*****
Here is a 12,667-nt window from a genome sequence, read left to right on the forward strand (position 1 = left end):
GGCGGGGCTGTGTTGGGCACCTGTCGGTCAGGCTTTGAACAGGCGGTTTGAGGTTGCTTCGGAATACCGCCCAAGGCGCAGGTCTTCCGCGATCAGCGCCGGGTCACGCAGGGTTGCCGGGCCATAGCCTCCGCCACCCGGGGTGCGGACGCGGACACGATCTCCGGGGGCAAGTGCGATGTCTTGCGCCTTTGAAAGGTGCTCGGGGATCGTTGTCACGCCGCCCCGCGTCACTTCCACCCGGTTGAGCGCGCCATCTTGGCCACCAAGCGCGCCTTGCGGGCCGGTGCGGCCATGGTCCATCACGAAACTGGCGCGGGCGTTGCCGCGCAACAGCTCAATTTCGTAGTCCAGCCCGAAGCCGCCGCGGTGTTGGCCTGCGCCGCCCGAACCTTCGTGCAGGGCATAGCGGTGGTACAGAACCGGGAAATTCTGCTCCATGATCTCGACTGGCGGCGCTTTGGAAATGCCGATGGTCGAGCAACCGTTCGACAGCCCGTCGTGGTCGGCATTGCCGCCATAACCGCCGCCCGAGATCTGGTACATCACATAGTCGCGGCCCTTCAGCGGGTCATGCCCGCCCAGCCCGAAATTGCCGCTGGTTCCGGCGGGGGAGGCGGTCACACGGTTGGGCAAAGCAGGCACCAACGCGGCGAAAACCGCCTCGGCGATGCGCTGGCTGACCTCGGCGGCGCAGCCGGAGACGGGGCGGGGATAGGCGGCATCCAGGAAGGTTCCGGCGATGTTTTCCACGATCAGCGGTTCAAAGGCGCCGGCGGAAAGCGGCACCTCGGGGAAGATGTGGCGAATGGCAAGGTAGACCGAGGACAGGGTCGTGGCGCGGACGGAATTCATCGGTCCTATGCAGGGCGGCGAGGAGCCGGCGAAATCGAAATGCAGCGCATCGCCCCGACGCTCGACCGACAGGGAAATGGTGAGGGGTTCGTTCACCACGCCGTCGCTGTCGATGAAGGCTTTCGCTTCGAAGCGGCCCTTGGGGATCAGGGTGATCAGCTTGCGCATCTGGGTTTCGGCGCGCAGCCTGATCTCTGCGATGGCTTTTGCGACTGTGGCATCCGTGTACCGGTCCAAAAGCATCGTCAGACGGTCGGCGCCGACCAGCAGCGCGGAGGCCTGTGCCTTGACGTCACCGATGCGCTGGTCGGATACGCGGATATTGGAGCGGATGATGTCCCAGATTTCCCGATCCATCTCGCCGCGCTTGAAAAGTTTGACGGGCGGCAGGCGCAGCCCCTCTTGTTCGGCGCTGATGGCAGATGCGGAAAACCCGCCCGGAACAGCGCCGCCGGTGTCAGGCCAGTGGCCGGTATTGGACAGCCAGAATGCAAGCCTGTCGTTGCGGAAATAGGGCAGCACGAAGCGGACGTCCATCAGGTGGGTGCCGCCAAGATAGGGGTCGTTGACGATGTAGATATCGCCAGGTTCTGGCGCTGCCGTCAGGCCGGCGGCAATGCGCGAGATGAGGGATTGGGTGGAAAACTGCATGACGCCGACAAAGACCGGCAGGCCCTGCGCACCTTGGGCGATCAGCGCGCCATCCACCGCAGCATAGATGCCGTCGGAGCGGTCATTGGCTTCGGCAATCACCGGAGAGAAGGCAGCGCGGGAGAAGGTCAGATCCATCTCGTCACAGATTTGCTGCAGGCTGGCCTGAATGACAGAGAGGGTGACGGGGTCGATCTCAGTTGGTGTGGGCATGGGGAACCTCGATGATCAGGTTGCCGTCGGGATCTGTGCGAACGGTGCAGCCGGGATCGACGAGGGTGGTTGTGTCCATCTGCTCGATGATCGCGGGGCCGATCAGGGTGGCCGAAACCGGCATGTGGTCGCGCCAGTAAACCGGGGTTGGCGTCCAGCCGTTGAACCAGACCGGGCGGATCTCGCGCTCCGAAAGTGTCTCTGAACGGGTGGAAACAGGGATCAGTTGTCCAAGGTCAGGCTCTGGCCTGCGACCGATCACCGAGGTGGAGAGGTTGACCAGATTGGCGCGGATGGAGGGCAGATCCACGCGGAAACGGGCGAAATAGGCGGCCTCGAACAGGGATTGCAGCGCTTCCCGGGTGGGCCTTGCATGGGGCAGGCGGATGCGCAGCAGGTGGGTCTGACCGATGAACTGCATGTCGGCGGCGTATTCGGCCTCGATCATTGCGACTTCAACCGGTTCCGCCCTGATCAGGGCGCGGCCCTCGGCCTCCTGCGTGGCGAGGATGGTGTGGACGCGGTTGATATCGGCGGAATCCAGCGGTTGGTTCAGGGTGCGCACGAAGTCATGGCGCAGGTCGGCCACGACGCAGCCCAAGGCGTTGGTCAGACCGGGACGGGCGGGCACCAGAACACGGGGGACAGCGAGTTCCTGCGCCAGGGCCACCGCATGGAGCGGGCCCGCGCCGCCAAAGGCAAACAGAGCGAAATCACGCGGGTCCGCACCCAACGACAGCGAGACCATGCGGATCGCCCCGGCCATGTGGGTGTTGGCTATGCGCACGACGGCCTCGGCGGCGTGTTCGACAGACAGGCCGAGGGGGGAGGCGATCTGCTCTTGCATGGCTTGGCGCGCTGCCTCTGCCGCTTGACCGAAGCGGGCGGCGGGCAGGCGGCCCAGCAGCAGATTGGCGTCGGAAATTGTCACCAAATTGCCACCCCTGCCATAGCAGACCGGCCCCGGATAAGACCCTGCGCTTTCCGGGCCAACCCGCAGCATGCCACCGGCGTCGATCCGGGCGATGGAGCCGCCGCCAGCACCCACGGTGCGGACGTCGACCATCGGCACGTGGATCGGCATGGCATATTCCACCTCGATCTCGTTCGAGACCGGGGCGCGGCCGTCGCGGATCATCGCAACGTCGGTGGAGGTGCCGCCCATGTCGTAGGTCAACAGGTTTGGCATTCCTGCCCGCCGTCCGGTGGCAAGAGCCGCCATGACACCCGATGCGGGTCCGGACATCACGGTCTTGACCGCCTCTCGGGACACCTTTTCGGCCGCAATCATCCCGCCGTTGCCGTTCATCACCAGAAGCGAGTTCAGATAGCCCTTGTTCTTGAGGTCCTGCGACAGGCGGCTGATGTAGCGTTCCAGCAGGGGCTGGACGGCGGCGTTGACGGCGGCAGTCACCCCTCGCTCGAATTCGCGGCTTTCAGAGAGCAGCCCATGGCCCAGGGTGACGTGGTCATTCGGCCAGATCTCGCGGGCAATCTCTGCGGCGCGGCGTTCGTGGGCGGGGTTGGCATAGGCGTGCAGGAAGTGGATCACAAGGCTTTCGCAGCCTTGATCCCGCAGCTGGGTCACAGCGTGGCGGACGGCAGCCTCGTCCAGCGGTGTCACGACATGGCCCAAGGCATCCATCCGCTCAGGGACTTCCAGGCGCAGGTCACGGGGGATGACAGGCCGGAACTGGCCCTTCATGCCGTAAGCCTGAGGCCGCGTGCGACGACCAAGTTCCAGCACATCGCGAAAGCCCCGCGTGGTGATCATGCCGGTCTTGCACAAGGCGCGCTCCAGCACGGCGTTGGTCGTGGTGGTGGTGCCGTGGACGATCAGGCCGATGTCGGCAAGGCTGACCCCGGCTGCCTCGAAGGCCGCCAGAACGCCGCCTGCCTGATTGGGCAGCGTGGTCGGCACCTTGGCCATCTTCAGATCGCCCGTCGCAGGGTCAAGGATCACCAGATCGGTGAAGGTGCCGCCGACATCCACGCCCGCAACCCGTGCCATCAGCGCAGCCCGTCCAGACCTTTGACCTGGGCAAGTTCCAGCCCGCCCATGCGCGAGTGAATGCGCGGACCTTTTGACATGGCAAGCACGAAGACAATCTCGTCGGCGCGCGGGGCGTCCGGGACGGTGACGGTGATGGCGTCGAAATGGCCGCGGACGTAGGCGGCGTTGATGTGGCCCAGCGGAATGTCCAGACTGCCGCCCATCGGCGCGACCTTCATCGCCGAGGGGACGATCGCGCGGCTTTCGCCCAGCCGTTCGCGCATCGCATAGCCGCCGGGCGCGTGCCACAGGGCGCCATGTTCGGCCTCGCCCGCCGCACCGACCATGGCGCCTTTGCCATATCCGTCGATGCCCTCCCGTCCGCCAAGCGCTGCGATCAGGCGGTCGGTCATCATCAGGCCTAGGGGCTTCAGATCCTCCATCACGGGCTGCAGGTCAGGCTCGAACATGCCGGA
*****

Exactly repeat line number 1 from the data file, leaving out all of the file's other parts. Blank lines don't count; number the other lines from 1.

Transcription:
Here is a 12,667-nt window from a genome sequence, read left to right on the forward strand (position 1 = left end):